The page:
Wednesday, April 30, 2008

No Surprises

International Teaching Center members Gustavo Correa and Shariar Razavi have been elected to the Universal House of Justice in their recent election -- something that was not only predicted by Baquia, but some quite conservative Baha'is were joking about the fact that it was patently obvious who would be elected. The problem is that there are probably few other Baha'i officials that would be known to all of the members of the world's National Spiritual Assemblies. In a Baha'i election, where any sort of campaigning is forbidden, and you can win by plurality, name recognition is everything. And the ITC deals directly and frequently with the NSAs -- in fact, I've been told that it never corresponds with ordinary individuals, only institutions and appointed officials. NSA members may not know much about NSA members in other countries, but they all know the Counsellors in Haifa.

As Baquia notes, this is the first year where all members of the UHJ are former ITC members -- the House, in essence, appoints its own future members. It's a closed system. Now, I've heard some hardliners venture the opinion that the composition of the House doesn't matter -- but this is utterly foolish. You have nine men consulting on the direction of the Baha'i world and making decisions about it -- of course the attitudes of the individuals matter, their experience and background. They aren't sitting around a table in Haifa taking dictation from God; they talk about things, and express their own opinions in those discussions and through a vote. And now, all of them come from a background where they engage in "protection" i.e. heresy-hunting, and are appointed to their positions instead of being elected .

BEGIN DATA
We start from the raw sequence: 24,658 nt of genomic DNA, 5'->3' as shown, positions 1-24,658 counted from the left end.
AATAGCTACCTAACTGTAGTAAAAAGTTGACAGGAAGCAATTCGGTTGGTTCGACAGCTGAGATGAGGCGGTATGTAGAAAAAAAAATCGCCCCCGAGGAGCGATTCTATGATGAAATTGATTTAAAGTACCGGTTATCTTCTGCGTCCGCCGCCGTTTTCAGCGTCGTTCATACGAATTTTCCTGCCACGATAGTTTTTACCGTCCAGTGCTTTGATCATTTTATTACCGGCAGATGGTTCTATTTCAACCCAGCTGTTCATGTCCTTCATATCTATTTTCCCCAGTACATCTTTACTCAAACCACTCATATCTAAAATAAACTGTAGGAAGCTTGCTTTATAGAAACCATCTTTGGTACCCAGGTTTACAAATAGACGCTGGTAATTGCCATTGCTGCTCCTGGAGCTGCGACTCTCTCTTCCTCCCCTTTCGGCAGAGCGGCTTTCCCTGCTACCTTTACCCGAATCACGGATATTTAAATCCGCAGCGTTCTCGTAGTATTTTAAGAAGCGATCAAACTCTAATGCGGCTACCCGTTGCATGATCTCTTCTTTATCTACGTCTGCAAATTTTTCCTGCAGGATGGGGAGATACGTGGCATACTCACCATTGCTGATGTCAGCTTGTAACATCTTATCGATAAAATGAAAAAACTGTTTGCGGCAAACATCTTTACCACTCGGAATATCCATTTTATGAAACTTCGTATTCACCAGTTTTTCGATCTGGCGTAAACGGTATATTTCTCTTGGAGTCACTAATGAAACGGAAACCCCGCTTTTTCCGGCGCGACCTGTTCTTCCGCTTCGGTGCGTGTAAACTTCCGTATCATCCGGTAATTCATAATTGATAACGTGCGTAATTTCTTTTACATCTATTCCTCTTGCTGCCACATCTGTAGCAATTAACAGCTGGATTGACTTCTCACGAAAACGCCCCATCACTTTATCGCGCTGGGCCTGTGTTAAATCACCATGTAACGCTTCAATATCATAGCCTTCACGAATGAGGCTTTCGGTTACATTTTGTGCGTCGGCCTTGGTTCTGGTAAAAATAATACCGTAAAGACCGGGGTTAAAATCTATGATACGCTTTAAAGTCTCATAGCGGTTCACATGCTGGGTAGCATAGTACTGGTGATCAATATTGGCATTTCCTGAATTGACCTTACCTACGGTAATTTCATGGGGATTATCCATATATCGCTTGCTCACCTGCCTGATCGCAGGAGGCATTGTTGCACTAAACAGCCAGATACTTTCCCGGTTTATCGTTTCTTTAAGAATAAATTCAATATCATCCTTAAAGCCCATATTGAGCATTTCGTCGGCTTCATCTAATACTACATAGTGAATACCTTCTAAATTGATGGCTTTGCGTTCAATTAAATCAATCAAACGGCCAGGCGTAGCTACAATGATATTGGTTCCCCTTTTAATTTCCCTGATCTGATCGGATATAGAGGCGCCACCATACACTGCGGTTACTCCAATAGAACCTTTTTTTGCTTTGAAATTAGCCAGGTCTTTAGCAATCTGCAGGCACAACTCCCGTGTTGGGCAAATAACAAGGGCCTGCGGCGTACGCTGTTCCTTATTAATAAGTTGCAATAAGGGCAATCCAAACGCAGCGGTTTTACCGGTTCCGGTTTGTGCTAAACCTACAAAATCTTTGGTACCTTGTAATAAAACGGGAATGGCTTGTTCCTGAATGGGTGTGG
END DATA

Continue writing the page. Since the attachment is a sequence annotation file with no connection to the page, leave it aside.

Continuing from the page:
I've heard it, only half-jokingly, suggested that the only way out of the dilemma of the international Counsellors being the only ones well-enough known to be elected is to make the ITC all-female, so that the members of that body would be ineligible to be elected. But I wouldn't hold my breath. . . .

Thursday, April 24, 2008

Breaking Baha'i News Stories

Besides the one on Iran below, there are two other news stories making the rounds of Baha'i cyberspace:

The Baha'i News Service has just announced the retirement of Harmut Grossman and Glenford Mitchell from the Universal House of Justice. Mitchell, of course, has been on the UHJ for many years and is due for retirement, but Grossman was elected just a few years ago -- although, at age 74 it seems reasonable for him to retire as well, even if he's served only a single term. It seems to me that there has been more turnover on the House than there once was, which is a good thing. What's not so good, and has been much discussed on various forums, is that all the new House members have come from the ITC, making appointment to that body a virtual nomination to the House. Here's to hoping that the next election is a deviation from that trend. In the only case where I was given the opportunity to observe the upper institutions closely, it seemed to me that the appointed ITC -- which has "protection" as part of its explicit job -- was far more harsh and condemning than the House itself, which was trying to stay more neutral, even distant, and in the end it did the right thing for the particular person involved. The appointed wing is scary: Although technically without power, it wields a tremendous influence that has had a negative impact on some people's lives -- the ramifications of which are still being felt. Anyway, I hope the NSAs elect someone from their ranks this time.